How important is skill development of equipment operators?
Skill improvement can never be over-emphasised. On one hand, the complexity of the job requirement is increasing and on the other, equipment are becoming more and more complex with the introduction of many operating modes, advent of mechatronics and Information and Communication Technology (ICT) tools. However, the basic educational requirement for an operator is still not defined. A school dropout is perhaps one who is willing to become an operator, as this is not a sought after profession and does not elevate one in society. A young man will prefer to be a cab driver than an excavator/loader or even a tipper operator. Thus, the only method to enhance the capability of the operator is through training and skill enhancement to make it attractive. For example, a skilled motor grader operator is the most difficult to get. If he cannot grade the road properly, not only the number of passes will increase for the desired surface finish, but also it will cost the contractor more time and money. Also, operating the equipment safely to minimise accidents in the most essential facet of operator skills. Hence, there is no substitute to regular skill development activity.
Could you brief us on the prevailing skill gap in the construction, mining and material handling industry in India?
While it is very difficult to exactly quantify the skill gap in the construction and mining equipment industry, one can confidently say that, with over 20 per cent year-on-year (YoY) growth in the market in the last few years, the demand for skilled operators is exponentially increasing. Since operator skill certification has not yet been made mandatory in the industry, the number of formal operator training schools or certification courses is very limited, and not keeping in pace with the market needs, making the gap in skills required against available widen at a faster pace than the industry growth. The current and accepted method of skill acquisition by on-the-job experience is outdated, and in our opinion, the government has to make it mandatory for all machine operators to undergo a government recognised skill certification programme, under the aegis of the Pradhan Mantri Kaushal Vikas Yojana (PMKVY). Our industry related sector skill council, Infrastructure Equipment Skill Council (IESC), will have to play a bigger role in getting this mandated.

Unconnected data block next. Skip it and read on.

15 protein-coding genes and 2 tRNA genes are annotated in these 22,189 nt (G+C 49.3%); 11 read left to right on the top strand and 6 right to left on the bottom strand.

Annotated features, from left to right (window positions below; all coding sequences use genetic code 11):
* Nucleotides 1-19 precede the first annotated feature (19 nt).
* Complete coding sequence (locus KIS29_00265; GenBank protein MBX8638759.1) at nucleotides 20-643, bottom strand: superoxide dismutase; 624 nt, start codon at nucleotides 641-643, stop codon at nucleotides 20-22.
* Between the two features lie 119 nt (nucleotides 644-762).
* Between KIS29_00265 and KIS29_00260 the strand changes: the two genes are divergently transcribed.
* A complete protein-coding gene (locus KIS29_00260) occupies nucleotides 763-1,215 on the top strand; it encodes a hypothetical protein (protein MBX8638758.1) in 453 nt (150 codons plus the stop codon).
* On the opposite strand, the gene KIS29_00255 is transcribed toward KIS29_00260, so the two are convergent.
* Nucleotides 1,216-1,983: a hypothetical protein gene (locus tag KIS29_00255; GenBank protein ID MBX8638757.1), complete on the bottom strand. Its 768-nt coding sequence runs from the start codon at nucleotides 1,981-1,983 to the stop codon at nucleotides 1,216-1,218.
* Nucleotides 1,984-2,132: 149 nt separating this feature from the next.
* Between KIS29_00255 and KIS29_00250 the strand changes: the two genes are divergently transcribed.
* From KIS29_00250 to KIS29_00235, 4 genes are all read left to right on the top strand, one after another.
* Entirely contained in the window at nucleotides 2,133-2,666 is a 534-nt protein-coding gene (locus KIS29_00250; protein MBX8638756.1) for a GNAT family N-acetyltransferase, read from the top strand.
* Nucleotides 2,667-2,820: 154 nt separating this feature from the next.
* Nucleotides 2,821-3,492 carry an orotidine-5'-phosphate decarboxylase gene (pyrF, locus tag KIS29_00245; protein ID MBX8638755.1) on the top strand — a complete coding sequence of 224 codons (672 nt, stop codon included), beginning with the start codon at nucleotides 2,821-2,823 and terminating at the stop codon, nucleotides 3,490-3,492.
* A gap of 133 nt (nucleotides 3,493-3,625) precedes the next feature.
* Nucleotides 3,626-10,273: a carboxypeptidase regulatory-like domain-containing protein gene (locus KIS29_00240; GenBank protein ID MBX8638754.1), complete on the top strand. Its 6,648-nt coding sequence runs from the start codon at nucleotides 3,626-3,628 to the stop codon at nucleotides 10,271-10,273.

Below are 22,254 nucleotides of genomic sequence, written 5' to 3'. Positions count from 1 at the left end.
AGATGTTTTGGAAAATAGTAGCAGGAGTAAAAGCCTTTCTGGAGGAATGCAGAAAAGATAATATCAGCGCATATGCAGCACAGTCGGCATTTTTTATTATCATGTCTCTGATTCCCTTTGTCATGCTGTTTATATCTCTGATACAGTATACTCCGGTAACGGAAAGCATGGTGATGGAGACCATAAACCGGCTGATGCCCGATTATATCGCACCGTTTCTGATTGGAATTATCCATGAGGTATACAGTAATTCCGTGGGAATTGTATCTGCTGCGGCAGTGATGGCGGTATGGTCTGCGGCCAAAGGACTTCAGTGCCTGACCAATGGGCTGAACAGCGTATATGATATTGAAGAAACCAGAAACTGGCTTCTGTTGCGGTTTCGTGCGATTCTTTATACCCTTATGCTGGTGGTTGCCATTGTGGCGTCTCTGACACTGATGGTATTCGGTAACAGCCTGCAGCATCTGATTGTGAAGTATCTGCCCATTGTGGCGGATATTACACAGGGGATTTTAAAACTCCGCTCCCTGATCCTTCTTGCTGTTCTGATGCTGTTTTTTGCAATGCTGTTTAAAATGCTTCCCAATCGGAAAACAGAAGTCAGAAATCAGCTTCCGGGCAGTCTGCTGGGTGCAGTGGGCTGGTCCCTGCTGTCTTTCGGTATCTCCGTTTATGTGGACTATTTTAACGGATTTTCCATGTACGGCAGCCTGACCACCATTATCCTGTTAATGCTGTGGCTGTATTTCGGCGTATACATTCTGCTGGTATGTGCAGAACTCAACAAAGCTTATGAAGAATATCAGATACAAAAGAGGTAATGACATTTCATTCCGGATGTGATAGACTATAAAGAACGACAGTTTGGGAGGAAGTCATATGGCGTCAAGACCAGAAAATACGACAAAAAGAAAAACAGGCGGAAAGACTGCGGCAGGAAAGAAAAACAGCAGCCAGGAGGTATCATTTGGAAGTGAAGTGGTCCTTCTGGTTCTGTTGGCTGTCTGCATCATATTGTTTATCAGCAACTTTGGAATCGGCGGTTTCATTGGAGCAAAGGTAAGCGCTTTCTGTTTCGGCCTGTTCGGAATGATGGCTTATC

How do you assess the government support in skill development?
The Skill India Mission (PMKVY) is a welcome step in the direction of skilling and certifying people in the sectors that did not have any formal skill evaluation mechanism. It is time that all construction equipment operators should possess operating licence. Gone are the days when these machines were used only in quarries and projects away from human habitation. Today, these machines are extensively used in urban settlements and we need to take a lot of safety precautions to be followed. Once made mandatory, customers who are taking the easy way out will be forced to recruit qualified operators and this will change the knowledge, skill and attitude of people who operate these machines. Well, the first step has been taken in the right direction and the next should certainly be quickly in the forward direction.
An earthmoving machine operator training school, requires high capital expenses as the cost of equipment and simulators are high and equally high operating expenses due to rising fuel and lubricant costs. Trainees will find it difficult to pay for the fees. This is one more reason why operator training schools are fewer. Government support is essential to the trainees to pay the fees to institutes. Similarly, government assistance is required to counsel boys to take up these trades if they are struggling in school, and recommend them to either OEMs for training under Skill India Mission.
Could you elaborate on your operator training activities?
L&T Construction and Mining Machinery Business (L&T CMB) has the Central Training Centre located at Kanchipuram and four regional training centres attached to Service Centres, in Bahadurgarh, Durgapur, Nagpur and Kanchipuram. Initially, the operator training takes place during machine commissioning, when the service engineer briefs
the key features of the machine to the operators.
There are 10 dedicated operator trainers, who spend over 20 days a month at jobsites doing fresh training or refresher programmes. They use tailor-made evaluation sheets and record the operator's response and assess the operator. The master operator spends time with each operator to see if the errors committed by the operator has been rectified.
All our operator trainers are accredited by IESC to conduct NSQF Level 3 and 4 operator training on products - we sell and support. Some fleet owners have got their operators certified under the IESC - RPL/PMKVY programmes.
L&T has been a leader in skilling operators under the Skill India mission and the efforts have been recognised both by the government and by the industry.
What are your future plans on training activities?
L&T CMB will continue to train operators at site for the customers and support the IESC/PMKVY- RPL-4 scheme that is launched this year. We will be extending our training for the special project under National Highway Infrastructure Development Corporation Limited (NHIDCL) for the North Eastern region. Training operators to optimally use equipment and save energy and make the best use of the available features will remain our main objective. This year, we have opened a Service Centre in the coal belt area of Singrauli, where we would also be shortly adding a training unit. Overall, we have planned a substantial growth in the number of operator certification in FY2018-19, and we plan to maintain this growth trend in the years to come.